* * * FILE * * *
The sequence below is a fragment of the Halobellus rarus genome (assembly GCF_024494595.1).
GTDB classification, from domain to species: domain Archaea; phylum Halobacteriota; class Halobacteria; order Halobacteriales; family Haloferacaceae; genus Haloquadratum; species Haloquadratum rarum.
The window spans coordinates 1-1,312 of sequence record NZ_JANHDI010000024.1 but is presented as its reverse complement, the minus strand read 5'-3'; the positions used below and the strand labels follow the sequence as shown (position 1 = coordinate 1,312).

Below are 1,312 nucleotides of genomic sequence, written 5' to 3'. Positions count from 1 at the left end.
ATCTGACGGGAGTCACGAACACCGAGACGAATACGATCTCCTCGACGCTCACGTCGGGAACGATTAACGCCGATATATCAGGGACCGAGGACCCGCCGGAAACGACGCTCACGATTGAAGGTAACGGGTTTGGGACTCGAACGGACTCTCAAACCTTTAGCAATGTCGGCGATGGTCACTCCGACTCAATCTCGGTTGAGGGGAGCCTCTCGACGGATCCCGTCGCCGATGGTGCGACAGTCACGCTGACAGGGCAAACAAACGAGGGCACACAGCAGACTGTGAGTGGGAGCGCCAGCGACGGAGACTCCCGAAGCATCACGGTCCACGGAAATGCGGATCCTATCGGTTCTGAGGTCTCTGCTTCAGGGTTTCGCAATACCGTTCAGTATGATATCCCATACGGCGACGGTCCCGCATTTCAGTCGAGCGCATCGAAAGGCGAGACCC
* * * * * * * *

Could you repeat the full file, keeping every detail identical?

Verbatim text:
The sequence below is a fragment of the Halobellus rarus genome (assembly GCF_024494595.1).
GTDB classification, from domain to species: domain Archaea; phylum Halobacteriota; class Halobacteria; order Halobacteriales; family Haloferacaceae; genus Haloquadratum; species Haloquadratum rarum.
The window spans coordinates 1-1,312 of sequence record NZ_JANHDI010000024.1 but is presented as its reverse complement, the minus strand read 5'-3'; the positions used below and the strand labels follow the sequence as shown (position 1 = coordinate 1,312).

Below are 1,312 nucleotides of genomic sequence, written 5' to 3'. Positions count from 1 at the left end.
ATCTGACGGGAGTCACGAACACCGAGACGAATACGATCTCCTCGACGCTCACGTCGGGAACGATTAACGCCGATATATCAGGGACCGAGGACCCGCCGGAAACGACGCTCACGATTGAAGGTAACGGGTTTGGGACTCGAACGGACTCTCAAACCTTTAGCAATGTCGGCGATGGTCACTCCGACTCAATCTCGGTTGAGGGGAGCCTCTCGACGGATCCCGTCGCCGATGGTGCGACAGTCACGCTGACAGGGCAAACAAACGAGGGCACACAGCAGACTGTGAGTGGGAGCGCCAGCGACGGAGACTCCCGAAGCATCACGGTCCACGGAAATGCGGATCCTATCGGTTCTGAGGTCTCTGCTTCAGGGTTTCGCAATACCGTTCAGTATGATATCCCATACGGCGACGGTCCCGCATTTCAGTCGAGCGCATCGAAAGGCGAGACCC